Small dog helps locate mines in Ukrainian region of Chernihiv after Russian retreat

Ukrainian officials shared footage of a small terrier named Patron who has been credited with helping officials find unexploded landmines and artillery shells following Russia’s invasion of the country and recent retreat of some cities. 

Ukraine’s State Emergency Service (SES) on Monday released a video showing Patron, who appears to be a Jack Russell terrier breed, helping officials in the northern Chernihiv region. The release coincided with the United Nations’ International Day for Mine Awareness and Assistance in Mine Action, also on April 4, which seeks to highlight the safety and economic threats such explosive remnants bring to war-torn areas. 

The Russian military pulled back from the capital of Kyiv in recent days, and the Ukrainian military said its forces had also retaken some towns in the Chernihiv region and humanitarian aid was being delivered. 

As a result, Ukraine’s SES issued several warnings about mines and detailed some different types people may come across — as well as information about unexploded mortar shells. People were urged to keep away from explosives and to alert authorities.

patron the dog

Patron the dog is pictured in provided footage from Ukraine’s State Emergency Service released on April 4, 2022. Credit: SES Ukraine via Storyful

In previous videos shared by the SES, the little militant dog has been shown in action. On March 19, it wrote that Patron had helped to clear almost 90 explosive devices, according to an English translation of the post. 

"Thank you, my friend, for your tireless work," the SES wrote in part of the dog.


Patron the dog is pictured in provided footage from Ukraine’s State Emergency Service released on April 4, 2022. Credit: SES Ukraine via Storyful

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Meanwhile, Russia’s retreat from some Ukrainian cities also revealed evidence of atrocities. Images of battered bodies out in the open or in hastily dug graves led to calls for tougher economic sanctions against the Kremlin, namely a cutoff of fuel imports from Russia.

Ukrainian President Volodymyr Zelenskyy left Kyiv for his first reported trip since the war began nearly six weeks ago to see for himself what he called the "genocide" and "war crimes" in the town of Bucha, the site of some of the horrors.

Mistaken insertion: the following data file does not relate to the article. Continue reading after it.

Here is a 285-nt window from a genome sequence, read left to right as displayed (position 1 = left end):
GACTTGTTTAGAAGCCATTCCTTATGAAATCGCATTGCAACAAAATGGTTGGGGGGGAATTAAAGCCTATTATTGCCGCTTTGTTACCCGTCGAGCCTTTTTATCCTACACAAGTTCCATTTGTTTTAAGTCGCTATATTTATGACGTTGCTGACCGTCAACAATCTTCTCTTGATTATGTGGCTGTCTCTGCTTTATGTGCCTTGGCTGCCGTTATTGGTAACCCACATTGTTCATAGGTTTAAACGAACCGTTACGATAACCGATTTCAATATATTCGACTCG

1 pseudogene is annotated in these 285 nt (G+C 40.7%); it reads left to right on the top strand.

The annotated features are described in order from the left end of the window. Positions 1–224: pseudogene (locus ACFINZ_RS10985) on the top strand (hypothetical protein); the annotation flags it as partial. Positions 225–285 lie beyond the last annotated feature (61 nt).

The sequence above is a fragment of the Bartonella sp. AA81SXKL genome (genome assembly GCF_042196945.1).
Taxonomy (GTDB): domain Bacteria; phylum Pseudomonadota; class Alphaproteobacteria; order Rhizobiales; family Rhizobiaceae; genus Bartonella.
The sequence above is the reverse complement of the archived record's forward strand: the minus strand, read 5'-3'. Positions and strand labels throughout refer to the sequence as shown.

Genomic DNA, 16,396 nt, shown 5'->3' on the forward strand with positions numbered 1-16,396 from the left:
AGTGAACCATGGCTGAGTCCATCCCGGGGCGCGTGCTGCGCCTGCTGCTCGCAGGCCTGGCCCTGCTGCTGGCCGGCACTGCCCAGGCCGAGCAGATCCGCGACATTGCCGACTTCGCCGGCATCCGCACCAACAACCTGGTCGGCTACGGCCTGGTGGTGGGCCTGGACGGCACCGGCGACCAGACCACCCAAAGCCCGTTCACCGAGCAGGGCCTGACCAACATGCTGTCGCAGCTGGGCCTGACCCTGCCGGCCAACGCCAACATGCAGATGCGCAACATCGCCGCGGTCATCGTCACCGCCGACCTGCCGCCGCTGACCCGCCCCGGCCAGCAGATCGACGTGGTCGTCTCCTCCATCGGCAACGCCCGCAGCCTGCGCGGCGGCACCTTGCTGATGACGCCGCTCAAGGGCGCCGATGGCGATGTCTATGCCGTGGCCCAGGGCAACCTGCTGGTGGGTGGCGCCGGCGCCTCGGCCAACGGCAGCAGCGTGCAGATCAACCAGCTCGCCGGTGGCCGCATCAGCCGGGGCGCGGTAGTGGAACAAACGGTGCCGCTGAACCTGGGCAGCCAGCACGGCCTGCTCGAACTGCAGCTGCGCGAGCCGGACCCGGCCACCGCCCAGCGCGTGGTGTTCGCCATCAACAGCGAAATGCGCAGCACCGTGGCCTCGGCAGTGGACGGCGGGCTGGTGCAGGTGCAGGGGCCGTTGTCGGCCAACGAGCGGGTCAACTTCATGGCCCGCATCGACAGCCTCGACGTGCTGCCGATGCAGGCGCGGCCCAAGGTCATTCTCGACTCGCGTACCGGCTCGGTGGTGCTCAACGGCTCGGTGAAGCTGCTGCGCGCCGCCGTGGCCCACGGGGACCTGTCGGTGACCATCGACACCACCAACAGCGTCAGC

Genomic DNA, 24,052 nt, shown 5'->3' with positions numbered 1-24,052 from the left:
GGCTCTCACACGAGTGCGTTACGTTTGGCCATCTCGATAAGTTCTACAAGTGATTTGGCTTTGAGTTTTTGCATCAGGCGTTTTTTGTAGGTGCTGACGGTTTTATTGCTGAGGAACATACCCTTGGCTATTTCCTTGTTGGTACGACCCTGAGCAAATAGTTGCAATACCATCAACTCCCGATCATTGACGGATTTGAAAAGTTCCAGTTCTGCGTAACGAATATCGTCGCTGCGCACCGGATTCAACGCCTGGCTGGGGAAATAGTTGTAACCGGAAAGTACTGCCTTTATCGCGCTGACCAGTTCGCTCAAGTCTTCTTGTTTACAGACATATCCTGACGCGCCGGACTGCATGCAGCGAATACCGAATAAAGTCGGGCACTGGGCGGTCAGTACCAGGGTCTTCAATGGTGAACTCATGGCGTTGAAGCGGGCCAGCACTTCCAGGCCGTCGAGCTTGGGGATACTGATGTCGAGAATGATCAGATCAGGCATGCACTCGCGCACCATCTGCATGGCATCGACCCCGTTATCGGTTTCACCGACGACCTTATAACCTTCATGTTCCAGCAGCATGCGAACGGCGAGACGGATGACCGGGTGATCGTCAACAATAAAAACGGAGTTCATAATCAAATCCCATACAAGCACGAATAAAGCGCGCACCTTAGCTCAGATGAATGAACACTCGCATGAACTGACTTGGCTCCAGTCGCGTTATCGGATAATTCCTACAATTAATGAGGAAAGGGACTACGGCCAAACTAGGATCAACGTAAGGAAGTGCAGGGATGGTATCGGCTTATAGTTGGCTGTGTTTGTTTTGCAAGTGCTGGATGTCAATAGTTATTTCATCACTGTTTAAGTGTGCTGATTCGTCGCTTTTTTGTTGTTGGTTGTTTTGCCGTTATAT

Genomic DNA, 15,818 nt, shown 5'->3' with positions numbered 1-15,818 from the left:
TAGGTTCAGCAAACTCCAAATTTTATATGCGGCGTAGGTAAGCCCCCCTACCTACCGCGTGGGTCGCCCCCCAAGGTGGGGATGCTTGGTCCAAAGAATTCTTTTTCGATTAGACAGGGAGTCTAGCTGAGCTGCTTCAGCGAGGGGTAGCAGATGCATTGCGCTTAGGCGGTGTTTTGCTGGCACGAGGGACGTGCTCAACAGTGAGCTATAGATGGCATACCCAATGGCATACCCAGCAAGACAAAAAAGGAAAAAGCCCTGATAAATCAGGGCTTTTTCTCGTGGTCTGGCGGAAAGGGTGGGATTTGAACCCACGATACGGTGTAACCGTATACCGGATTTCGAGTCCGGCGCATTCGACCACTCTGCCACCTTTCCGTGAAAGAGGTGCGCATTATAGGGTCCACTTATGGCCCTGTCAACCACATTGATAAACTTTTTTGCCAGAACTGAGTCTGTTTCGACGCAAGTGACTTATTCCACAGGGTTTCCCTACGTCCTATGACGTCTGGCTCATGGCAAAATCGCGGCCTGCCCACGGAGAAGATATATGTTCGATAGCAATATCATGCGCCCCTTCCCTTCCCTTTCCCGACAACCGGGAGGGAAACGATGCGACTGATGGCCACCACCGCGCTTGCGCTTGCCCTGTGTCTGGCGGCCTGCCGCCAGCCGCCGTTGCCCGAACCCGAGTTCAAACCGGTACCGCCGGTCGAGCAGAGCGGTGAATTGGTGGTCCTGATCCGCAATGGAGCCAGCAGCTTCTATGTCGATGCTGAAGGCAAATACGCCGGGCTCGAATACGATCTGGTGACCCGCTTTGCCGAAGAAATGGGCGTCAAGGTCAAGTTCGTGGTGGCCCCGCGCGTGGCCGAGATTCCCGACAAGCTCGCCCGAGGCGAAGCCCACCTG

"Dead people have been found in barrels, basements, strangled, tortured," said Zelenskyy, who again called on Russia to move quickly to negotiate an agreement to end the war.


Ukainian President Volodymyr Zelensky (C) speaks to the press in the town of Bucha, northwest of the Ukrainian capital Kyiv, on April 4, 2022. (Photo by RONALDO SCHEMIDT/AFP via Getty Images)

European leaders and the United Nations human rights chief condemned the bloodshed, some of them also branding it genocide, and U.S. President Joe Biden said Russian President Vladimir Putin should face a war crimes trial.

"This guy is brutal, and what’s happening in Bucha is outrageous," said Biden, who also promised to increase sanctions against Moscow.

Russian Foreign Minister Sergey Lavrov dismissed the scenes outside Kyiv as a "stage-managed anti-Russian provocation." The Kremlin has repeatedly rejected allegations of atrocities as fakery on Ukraine's part.

Lavrov said the mayor of Bucha made no mention of atrocities a day after Russian troops left last week, but two days later scores of bodies were photographed scattered in the streets.

Ukrainian officials said the bodies of 410 civilians were found in towns around Kyiv that were recaptured from Russian forces in recent days.

In Bucha, northwest of the capital, Associated Press journalists saw 21 bodies, including a group of nine in civilian clothes who appeared to have been shot at close range. At least two had their hands tied behind their backs. A bag of groceries was spilled by one of the dead.

This story was reported from Cincinnati. The Associated Press contributed.